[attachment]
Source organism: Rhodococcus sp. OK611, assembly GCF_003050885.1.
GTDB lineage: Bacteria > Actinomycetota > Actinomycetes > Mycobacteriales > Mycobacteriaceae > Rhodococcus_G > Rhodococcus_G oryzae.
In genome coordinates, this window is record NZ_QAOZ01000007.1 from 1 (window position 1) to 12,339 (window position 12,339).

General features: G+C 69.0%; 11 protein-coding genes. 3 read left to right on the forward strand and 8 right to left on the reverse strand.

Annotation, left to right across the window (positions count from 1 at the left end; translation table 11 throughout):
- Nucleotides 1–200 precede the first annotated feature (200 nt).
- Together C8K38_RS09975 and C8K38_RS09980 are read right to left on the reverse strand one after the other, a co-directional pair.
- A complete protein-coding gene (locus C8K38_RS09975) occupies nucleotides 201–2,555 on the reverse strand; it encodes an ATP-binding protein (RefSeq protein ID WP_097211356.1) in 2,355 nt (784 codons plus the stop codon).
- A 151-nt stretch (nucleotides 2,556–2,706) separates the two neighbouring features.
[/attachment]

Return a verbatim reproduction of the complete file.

Source organism: Rhodococcus sp. OK611, assembly GCF_003050885.1.
GTDB lineage: Bacteria > Actinomycetota > Actinomycetes > Mycobacteriales > Mycobacteriaceae > Rhodococcus_G > Rhodococcus_G oryzae.
In genome coordinates, this window is record NZ_QAOZ01000007.1 from 1 (window position 1) to 12,339 (window position 12,339).

General features: G+C 69.0%; 11 protein-coding genes. 3 read left to right on the forward strand and 8 right to left on the reverse strand.

Annotation, left to right across the window (positions count from 1 at the left end; translation table 11 throughout):
- Nucleotides 1–200 precede the first annotated feature (200 nt).
- Together C8K38_RS09975 and C8K38_RS09980 are read right to left on the reverse strand one after the other, a co-directional pair.
- A complete protein-coding gene (locus C8K38_RS09975) occupies nucleotides 201–2,555 on the reverse strand; it encodes an ATP-binding protein (RefSeq protein ID WP_097211356.1) in 2,355 nt (784 codons plus the stop codon).
- A 151-nt stretch (nucleotides 2,556–2,706) separates the two neighbouring features.